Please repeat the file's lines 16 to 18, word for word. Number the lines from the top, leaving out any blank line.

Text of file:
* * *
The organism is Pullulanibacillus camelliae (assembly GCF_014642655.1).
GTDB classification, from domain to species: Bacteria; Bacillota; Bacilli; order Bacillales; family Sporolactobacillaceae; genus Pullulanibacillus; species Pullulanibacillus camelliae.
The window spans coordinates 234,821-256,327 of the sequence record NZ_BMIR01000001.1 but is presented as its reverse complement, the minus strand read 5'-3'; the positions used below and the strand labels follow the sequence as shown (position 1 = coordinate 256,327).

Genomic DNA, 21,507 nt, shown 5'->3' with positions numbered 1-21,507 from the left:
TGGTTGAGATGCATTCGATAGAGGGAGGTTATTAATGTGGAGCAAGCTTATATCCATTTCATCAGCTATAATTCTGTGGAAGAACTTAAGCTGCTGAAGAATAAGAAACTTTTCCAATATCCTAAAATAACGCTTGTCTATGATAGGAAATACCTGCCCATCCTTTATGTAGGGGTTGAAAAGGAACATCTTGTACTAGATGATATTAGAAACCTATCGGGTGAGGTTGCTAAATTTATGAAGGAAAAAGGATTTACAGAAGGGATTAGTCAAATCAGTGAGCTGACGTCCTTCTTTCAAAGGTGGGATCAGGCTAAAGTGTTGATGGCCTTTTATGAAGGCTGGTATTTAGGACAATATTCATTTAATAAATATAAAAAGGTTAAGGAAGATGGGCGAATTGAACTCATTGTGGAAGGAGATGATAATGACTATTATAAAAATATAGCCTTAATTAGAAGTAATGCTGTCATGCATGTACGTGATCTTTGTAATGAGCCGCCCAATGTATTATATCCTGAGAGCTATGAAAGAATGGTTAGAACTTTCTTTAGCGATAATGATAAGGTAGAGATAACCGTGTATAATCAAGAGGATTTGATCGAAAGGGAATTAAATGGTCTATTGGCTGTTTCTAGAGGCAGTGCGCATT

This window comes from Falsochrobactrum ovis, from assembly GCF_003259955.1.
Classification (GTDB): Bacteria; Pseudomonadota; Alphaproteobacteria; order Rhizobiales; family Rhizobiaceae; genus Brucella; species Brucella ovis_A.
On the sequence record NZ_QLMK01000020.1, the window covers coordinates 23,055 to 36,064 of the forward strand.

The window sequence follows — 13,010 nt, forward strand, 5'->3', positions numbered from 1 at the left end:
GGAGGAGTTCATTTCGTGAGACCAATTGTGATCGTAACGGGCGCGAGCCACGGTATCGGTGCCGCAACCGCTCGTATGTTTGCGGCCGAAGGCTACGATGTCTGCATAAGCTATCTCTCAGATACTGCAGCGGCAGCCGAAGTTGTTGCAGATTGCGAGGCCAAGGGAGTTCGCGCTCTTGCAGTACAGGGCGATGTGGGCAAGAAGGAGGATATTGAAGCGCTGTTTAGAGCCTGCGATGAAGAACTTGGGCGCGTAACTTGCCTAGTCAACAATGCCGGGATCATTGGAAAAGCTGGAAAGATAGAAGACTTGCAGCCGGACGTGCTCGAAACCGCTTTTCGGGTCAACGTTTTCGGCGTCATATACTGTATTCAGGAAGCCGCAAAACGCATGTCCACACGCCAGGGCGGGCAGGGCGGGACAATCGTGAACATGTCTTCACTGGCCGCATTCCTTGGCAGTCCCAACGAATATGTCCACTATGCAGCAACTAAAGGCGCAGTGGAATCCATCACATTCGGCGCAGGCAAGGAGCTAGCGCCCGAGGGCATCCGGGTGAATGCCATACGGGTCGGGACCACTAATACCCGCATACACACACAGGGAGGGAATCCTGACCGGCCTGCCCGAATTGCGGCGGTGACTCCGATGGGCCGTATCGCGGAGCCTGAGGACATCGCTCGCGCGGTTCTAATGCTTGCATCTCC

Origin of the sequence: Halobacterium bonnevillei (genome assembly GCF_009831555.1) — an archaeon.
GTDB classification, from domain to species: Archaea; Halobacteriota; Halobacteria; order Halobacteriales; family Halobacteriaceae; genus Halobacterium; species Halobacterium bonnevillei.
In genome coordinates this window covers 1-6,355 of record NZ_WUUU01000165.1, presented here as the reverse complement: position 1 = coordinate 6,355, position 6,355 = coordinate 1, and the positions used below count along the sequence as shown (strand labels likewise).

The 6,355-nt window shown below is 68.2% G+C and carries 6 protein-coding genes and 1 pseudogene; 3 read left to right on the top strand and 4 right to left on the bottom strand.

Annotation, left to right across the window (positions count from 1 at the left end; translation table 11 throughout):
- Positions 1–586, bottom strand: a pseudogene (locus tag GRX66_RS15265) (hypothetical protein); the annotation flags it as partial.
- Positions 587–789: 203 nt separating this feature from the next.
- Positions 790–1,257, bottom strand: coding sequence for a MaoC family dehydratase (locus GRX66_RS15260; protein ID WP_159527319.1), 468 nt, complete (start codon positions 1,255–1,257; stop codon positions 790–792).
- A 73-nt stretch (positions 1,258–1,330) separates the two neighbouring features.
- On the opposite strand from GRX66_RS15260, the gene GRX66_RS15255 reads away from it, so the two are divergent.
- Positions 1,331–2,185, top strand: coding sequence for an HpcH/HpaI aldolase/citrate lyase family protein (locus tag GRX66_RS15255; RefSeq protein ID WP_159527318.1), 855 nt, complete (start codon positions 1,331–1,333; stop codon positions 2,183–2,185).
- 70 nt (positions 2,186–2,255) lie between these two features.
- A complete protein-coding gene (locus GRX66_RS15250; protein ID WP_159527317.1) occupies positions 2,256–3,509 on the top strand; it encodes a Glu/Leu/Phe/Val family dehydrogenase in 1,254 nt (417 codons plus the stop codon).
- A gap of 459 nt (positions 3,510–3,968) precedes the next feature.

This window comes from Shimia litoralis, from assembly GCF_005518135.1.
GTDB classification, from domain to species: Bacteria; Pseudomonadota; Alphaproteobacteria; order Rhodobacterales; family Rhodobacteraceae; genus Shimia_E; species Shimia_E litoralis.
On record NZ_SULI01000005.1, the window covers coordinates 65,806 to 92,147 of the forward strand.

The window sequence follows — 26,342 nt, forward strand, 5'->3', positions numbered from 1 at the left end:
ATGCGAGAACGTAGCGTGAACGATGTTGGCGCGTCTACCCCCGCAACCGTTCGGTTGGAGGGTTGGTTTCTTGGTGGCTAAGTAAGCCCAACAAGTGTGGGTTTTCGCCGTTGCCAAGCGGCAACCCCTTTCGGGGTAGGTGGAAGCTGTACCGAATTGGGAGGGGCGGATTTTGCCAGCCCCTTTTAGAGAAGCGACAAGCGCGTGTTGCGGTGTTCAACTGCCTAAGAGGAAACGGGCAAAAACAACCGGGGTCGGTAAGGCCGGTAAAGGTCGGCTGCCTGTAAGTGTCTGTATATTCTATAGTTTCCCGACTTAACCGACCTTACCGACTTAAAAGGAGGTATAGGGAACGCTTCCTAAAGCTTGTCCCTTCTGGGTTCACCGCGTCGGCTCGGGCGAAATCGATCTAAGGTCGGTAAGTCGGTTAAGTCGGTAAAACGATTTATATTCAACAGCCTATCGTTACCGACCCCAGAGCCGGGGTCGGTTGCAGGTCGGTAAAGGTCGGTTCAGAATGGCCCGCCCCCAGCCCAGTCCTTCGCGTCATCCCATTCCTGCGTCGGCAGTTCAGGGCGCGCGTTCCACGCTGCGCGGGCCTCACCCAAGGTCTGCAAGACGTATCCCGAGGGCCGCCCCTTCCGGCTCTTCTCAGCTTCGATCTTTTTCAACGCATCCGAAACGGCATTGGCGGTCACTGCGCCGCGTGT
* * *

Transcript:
- Positions 1–586, bottom strand: a pseudogene (locus tag GRX66_RS15265) (hypothetical protein); the annotation flags it as partial.
- Positions 587–789: 203 nt separating this feature from the next.
- Positions 790–1,257, bottom strand: coding sequence for a MaoC family dehydratase (locus GRX66_RS15260; protein ID WP_159527319.1), 468 nt, complete (start codon positions 1,255–1,257; stop codon positions 790–792).